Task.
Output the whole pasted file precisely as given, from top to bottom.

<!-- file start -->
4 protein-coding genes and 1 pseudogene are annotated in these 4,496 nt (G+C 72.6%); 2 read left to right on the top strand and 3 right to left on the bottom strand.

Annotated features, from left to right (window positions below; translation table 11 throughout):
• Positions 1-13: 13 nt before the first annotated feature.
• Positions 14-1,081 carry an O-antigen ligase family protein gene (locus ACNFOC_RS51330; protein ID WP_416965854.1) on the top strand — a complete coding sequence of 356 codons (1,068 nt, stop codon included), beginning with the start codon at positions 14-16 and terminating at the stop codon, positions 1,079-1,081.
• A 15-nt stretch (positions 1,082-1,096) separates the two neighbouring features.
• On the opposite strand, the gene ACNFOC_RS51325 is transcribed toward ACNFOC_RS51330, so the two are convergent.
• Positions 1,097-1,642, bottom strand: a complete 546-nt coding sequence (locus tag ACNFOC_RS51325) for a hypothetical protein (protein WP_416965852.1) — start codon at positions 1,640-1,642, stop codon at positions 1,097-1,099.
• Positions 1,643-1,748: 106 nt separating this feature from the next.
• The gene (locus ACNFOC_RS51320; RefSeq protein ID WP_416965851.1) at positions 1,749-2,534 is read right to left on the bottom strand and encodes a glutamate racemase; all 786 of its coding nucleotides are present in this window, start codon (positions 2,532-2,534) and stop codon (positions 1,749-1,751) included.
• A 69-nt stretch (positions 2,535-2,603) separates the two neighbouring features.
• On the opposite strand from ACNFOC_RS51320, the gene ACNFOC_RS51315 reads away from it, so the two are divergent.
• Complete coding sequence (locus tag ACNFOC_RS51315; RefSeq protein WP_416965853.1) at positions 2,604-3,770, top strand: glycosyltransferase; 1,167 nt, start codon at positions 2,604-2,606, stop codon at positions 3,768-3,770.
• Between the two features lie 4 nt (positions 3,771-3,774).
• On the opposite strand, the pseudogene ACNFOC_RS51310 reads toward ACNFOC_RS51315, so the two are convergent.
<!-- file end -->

4 protein-coding genes and 1 pseudogene are annotated in these 4,496 nt (G+C 72.6%); 2 read left to right on the top strand and 3 right to left on the bottom strand.

Annotated features, from left to right (window positions below; translation table 11 throughout):
• Positions 1-13: 13 nt before the first annotated feature.
• Positions 14-1,081 carry an O-antigen ligase family protein gene (locus ACNFOC_RS51330; protein ID WP_416965854.1) on the top strand — a complete coding sequence of 356 codons (1,068 nt, stop codon included), beginning with the start codon at positions 14-16 and terminating at the stop codon, positions 1,079-1,081.
• A 15-nt stretch (positions 1,082-1,096) separates the two neighbouring features.
• On the opposite strand, the gene ACNFOC_RS51325 is transcribed toward ACNFOC_RS51330, so the two are convergent.
• Positions 1,097-1,642, bottom strand: a complete 546-nt coding sequence (locus tag ACNFOC_RS51325) for a hypothetical protein (protein WP_416965852.1) — start codon at positions 1,640-1,642, stop codon at positions 1,097-1,099.
• Positions 1,643-1,748: 106 nt separating this feature from the next.
• The gene (locus ACNFOC_RS51320; RefSeq protein ID WP_416965851.1) at positions 1,749-2,534 is read right to left on the bottom strand and encodes a glutamate racemase; all 786 of its coding nucleotides are present in this window, start codon (positions 2,532-2,534) and stop codon (positions 1,749-1,751) included.
• A 69-nt stretch (positions 2,535-2,603) separates the two neighbouring features.
• On the opposite strand from ACNFOC_RS51320, the gene ACNFOC_RS51315 reads away from it, so the two are divergent.
• Complete coding sequence (locus tag ACNFOC_RS51315; RefSeq protein WP_416965853.1) at positions 2,604-3,770, top strand: glycosyltransferase; 1,167 nt, start codon at positions 2,604-2,606, stop codon at positions 3,768-3,770.
• Between the two features lie 4 nt (positions 3,771-3,774).
• On the opposite strand, the pseudogene ACNFOC_RS51310 reads toward ACNFOC_RS51315, so the two are convergent.